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He didn’t want to talk to Laurel Tiernan. If he hadn’t despised hyperbole so much, he might have said she was the last person in the world he wanted to see.
But there she was, sitting at his favorite corner table of the café where he had breakfasted almost every morning for the past 35 years. And before he could back out the doorway, she waved and called,
“Professor Jacobs! Good morning!”
Hmph. Good morning, is it? Maybe for
And what was she doing here at seven-thirty, anyway? He had always been at the university before seven to prepare class notes and do last-minute grading.
Jacobs walked unwillingly toward Laurel's table, ignoring the other regulars who called out greetings. Wasn’t it enough that she’d taken his job? Did she have to invade his morning sanctuary, too?
Oh, he couldn’t blame her personally. Blame it on the administration, who’d been eager to replace a high-salaried, fully tenured professor with a new graduate who’d work for half as much. They couldn’t force him to retire—but they could hint, suggest, advise.
“You’re sixty-five,” the department chair had said patronizingly, as if Jacobs didn’t remember his own age. “There must be things you’d like to do, places you’d like to visit. You’ve earned it.”
So he’d tendered his resignation and endured the obligatory, embarrassing retirement party. Goodbye, Professor Emeritus Jacobs. Hello, Laurel Tiernan with her two-year-old doctorate.
No, he didn’t blame her. But he didn’t have to be nice to her.
She smiled as he approached, showing off gleaming white teeth. At least, he thought grudgingly, she wasn’t one of those sour feminist types; really, she was an attractive young woman. The campus males probably gravitated to her classes just because of her red hair, green eyes, and well-proportioned figure. He would have.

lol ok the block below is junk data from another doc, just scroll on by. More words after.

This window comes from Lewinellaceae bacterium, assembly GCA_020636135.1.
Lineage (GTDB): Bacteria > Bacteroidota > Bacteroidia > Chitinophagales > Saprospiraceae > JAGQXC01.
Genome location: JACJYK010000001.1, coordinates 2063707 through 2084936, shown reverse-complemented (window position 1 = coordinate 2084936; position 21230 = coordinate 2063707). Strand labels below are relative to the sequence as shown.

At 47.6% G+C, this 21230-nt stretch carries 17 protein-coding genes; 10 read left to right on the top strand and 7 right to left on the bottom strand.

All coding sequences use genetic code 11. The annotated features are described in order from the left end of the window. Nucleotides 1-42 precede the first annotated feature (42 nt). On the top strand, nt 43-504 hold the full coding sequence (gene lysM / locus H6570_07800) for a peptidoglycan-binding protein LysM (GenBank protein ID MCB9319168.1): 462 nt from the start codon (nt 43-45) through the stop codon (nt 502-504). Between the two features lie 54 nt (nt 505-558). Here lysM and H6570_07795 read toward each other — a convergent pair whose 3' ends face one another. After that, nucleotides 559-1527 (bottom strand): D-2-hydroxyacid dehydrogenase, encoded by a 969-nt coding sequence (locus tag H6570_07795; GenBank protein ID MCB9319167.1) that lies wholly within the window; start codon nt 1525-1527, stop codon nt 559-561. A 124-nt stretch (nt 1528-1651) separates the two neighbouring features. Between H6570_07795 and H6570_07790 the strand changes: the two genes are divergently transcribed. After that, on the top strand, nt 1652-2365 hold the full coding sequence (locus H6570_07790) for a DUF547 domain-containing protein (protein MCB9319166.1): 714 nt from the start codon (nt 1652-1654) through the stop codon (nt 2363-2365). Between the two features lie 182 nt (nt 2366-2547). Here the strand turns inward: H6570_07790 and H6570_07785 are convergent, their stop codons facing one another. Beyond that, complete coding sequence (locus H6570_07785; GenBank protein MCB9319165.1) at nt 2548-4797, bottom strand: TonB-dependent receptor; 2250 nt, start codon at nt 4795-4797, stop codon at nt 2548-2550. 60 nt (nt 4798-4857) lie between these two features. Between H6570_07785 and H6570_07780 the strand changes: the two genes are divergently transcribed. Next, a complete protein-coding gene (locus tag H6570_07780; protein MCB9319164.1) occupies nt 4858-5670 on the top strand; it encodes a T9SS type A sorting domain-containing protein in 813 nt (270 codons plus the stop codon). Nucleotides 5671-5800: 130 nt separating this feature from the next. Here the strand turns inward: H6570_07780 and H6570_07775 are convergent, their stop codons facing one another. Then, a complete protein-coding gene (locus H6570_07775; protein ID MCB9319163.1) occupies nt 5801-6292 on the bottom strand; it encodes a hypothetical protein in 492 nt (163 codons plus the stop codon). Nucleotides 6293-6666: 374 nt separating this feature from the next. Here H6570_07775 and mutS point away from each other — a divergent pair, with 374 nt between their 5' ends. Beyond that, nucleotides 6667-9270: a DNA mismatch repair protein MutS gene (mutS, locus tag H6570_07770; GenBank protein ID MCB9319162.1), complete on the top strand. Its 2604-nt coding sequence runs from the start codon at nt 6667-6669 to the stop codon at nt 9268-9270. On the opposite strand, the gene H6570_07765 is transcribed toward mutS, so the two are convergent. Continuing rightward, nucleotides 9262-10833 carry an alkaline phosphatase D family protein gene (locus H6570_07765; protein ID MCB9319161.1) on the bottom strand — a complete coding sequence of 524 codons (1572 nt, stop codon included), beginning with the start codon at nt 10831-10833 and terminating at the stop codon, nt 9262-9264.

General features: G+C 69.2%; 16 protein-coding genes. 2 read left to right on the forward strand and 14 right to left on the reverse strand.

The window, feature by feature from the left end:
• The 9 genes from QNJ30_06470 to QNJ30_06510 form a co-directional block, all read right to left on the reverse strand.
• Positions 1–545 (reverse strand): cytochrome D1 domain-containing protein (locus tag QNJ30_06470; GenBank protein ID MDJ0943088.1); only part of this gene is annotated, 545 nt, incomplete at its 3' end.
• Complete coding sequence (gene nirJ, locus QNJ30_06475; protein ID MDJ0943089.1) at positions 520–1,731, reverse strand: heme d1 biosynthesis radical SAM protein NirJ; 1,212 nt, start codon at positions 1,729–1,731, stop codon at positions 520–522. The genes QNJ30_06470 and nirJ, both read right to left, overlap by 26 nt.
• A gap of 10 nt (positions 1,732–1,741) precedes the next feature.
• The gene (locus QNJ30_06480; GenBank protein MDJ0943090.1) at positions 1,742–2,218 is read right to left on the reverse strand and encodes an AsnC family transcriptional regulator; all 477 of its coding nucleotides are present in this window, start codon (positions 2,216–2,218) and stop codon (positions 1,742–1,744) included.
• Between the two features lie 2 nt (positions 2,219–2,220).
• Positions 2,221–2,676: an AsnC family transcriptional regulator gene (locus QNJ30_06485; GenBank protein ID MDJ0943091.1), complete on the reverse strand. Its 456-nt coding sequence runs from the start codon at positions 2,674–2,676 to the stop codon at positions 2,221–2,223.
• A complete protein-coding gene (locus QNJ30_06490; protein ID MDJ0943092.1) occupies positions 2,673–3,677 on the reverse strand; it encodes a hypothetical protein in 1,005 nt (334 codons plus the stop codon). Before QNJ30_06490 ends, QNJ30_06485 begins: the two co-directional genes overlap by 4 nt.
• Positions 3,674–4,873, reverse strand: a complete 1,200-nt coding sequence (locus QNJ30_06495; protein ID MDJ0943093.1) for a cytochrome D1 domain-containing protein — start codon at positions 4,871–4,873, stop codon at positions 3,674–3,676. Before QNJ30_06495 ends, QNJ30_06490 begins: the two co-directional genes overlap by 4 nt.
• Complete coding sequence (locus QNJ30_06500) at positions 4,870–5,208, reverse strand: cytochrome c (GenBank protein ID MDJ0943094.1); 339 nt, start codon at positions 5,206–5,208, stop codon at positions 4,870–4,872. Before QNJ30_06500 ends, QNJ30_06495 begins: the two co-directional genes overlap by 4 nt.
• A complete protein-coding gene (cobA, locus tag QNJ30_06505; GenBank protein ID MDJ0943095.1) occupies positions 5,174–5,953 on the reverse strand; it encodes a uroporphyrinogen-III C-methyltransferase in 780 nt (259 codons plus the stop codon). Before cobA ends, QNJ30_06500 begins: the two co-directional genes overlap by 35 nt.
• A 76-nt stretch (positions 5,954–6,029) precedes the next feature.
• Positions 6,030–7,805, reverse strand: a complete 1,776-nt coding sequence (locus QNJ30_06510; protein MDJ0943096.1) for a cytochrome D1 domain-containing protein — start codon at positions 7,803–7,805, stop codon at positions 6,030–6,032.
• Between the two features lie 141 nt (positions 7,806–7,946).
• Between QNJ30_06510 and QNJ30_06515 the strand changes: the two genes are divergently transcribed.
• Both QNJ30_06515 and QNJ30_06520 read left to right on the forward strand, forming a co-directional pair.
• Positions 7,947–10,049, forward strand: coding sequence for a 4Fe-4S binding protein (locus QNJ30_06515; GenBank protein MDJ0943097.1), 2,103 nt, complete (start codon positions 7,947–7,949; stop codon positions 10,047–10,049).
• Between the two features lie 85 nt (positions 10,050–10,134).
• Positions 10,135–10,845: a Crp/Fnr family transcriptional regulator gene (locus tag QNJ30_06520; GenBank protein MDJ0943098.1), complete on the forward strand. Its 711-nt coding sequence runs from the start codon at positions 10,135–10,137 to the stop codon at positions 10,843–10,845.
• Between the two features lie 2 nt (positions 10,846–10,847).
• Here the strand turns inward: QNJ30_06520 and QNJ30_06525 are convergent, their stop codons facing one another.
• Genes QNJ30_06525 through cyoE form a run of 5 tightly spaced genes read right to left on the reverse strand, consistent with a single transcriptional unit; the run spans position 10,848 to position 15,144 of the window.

“Do you have time to join me?” she asked, and he opened his mouth to refuse. But too late—Marge was already on her way with a pot of coffee and a caramel pecan roll.
He pulled out the old wooden chair opposite Laurel’s and sat down. They sipped coffee in silence for a minute or two. Then Laurel said,
“I wonder...could I ask you something?”
... Jacobs looked down at the table.
“The east wall seems...a little...damp...”
Jacobs laughed once—a short sharp bark of a laugh.
“Damp, all right. Pipes run behind it. Better not put your books there...they’ll grow fur.”
“Thanks. And...” She hesitated. “The vent above my desk...I’ve called maintenance...but it still blows cold air...”
“Forget calling maintenance. Useless. Just close the vent and wear a sweater.”
“Okay,” said Laurel ruefully. “And that desk chair...it creaks, and the padding’s so worn, I can almost feel the springs...”
“Oh, the chair.” Jacobs’ lip curled. “Took me 20 years to get a new one. It’s about 15 years old now. With any luck, they'll give you another one before you get tenure. Maybe.”
“I won't expect one any time soon, then.”
They sat in silence again, and Jacobs watched her enigmatic face. Hard to tell how she felt. Concerned? Worried? Resigned? And did he actually feel sorry for her?
Just a little.
Laurel checked her watch. “I’ve got to get to campus. Thanks so much for chatting.”
Jacobs nodded, and watched her go.
Drafty, moldy old office...she can have it, and welcome to it...
There was a certain satisfaction in knowing he could sit here as long as he liked, and go home to a cozy armchair by a warm fire...
Outside the café, Laurel paused. She stood just beyond the frame of the big picture window and peered around it until she could see Professor Jacobs at the table in the corner. Was she imagining it, or did he look a little more relaxed than he had when he’d walked in? And was that a hint of a smile just creasing the corners of his mouth?
Anyway, she’d consider phase one a success. The next time they met—quite by accident, of course—she planned to remind Professor Jacobs about perpetually tardy students who slept in the back row and turned in plagiarized papers.
It would take a lot of effort, no doubt about that...but one day, perhaps, they just might be friends.
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